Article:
He led the team in homers with 25 and RBI with 96.  He made his very first All Star game and got a couple flimsy hacks in.  He’s been a regular since July 2011 (the same time as Ackley) and he hasn’t let us down once!  In his three full seasons, he’s hit at least 20 homers and batted between .259 and .268.  All the while, improving dramatically with his defense at third base.  This is reflected in his WAR, which has gone up from 2.6 in 2012, to 3.9 in 2013, to a whopping 5.8 this year.  He was only bested in that number by Felix and Cano, which puts him in rarefied air.

And the best part?  He can still get better!  Particularly at the plate.  I agree with LMC, he can and SHOULD be hitting in the .280s.  And, if this team manages to produce some heavy hitters in this lineup, I think he’d be an ideal 2-hole hitter.  Regardless, I have no problem with him batting fifth, IF we find a legitimate cleanup guy.

Either way, I love the fact that there’s someone besides Cano and Felix who I don’t have to worry about.  He doesn’t slump for extended periods of time.  He’s not afraid to hit in Safeco.  He doesn’t get injured.  He doesn’t have extreme splits at the plate.  Thank God for Kyle Seager!

Outlook for 2015:  I’ll have what I’m having!

Justin Smoak – Ahh, the anti-Seager.  Before the season – indeed, even before Spring Training – Smoak was touted as the starting first baseman.  He was someone LMC declared would one day lead the league in doubles.  Instead, he’s successfully led the league in facepalm moments.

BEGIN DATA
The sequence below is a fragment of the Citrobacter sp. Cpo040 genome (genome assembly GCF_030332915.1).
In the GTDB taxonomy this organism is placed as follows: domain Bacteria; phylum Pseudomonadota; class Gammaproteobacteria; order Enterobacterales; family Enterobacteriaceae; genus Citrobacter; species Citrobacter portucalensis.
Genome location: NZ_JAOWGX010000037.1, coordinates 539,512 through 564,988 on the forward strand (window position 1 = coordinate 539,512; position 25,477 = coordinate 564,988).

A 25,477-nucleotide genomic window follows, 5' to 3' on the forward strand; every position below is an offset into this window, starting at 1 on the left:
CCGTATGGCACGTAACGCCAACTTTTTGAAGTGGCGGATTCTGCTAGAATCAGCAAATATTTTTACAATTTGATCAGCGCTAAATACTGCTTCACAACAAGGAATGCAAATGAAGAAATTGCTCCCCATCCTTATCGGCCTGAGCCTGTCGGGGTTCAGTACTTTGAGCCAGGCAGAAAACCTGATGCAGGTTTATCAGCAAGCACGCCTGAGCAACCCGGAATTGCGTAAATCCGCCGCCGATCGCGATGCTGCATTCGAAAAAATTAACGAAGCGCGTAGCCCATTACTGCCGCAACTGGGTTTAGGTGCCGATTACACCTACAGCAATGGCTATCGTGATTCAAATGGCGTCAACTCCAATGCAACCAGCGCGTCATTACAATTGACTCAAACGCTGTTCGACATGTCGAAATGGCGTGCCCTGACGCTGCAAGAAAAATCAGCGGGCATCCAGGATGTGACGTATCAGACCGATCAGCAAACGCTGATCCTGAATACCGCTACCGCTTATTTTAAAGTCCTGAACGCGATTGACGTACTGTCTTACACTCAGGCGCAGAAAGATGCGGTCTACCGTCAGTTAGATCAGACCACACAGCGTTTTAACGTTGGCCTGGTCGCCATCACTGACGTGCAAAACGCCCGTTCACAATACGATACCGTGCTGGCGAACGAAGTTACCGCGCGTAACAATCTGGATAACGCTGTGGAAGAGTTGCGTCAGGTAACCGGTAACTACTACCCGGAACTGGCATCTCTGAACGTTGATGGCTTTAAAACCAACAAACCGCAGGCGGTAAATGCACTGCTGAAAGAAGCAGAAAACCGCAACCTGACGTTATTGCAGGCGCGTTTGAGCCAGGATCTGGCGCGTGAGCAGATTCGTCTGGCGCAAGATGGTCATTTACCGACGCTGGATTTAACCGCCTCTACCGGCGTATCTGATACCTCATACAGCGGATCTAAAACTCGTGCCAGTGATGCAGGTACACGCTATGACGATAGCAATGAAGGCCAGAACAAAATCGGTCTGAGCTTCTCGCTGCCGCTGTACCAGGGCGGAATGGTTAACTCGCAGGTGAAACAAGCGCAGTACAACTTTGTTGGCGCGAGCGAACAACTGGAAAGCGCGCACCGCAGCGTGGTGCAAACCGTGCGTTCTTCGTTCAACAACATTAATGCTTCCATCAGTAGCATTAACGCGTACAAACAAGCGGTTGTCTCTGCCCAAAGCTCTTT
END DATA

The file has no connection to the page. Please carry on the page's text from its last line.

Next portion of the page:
His April was no good after his first seven games.  His May was even worse.  In June, he was either sent down to Tacoma or injured.  Either way, he sucked dick the rest of the way.  .202/.275/.339.  THIRTEEN doubles.  PRETTY sure that’s not even close to league-leading.

Outlook for 2015:  He’s arbitration-eligible and due to make some serious coin if he stays.  He’s also out of minor league options, so we can’t just stash him in Tacoma when we’re sick and tired of looking at him.  I have to believe, with every fiber of my being, that he won’t be back.  He’s been given every chance in the world to succeed and he’s been dreadful at every turn.  It’s time for him to go elsewhere and fail miserably for someone else.  If he’s lucky, the Rockies will sign him and he’ll parlay a hot Spring Training into an okay career, making us all wonder, “What If”, except I’ll tell you What If:  he never would’ve made it in Seattle!  It’s Bandbox or Bust for Smoak.

Jesus Sucre – This was the guy we brought up to replace John Buck.  He’s a better receiver of baseballs – he can frame a pitch well and has a pretty good arm – but he’s nothing with a bat in his hands.

Outlook for 2015:  I’m almost certain he’ll be back in Tacoma.  There’s an outside chance he’s back up here as a backup to Zunino.  But, I have to believe that “backup catcher” is once again one of our middling priorities in the upcoming offseason.

Chris Taylor – He was called up and played his first game on July 24th.  He would’ve been called up sooner, but he had to go on the DL for a brief period.  Either way, his promotion was made possible by Brad Miller being a suck-ass for the first few months of the season.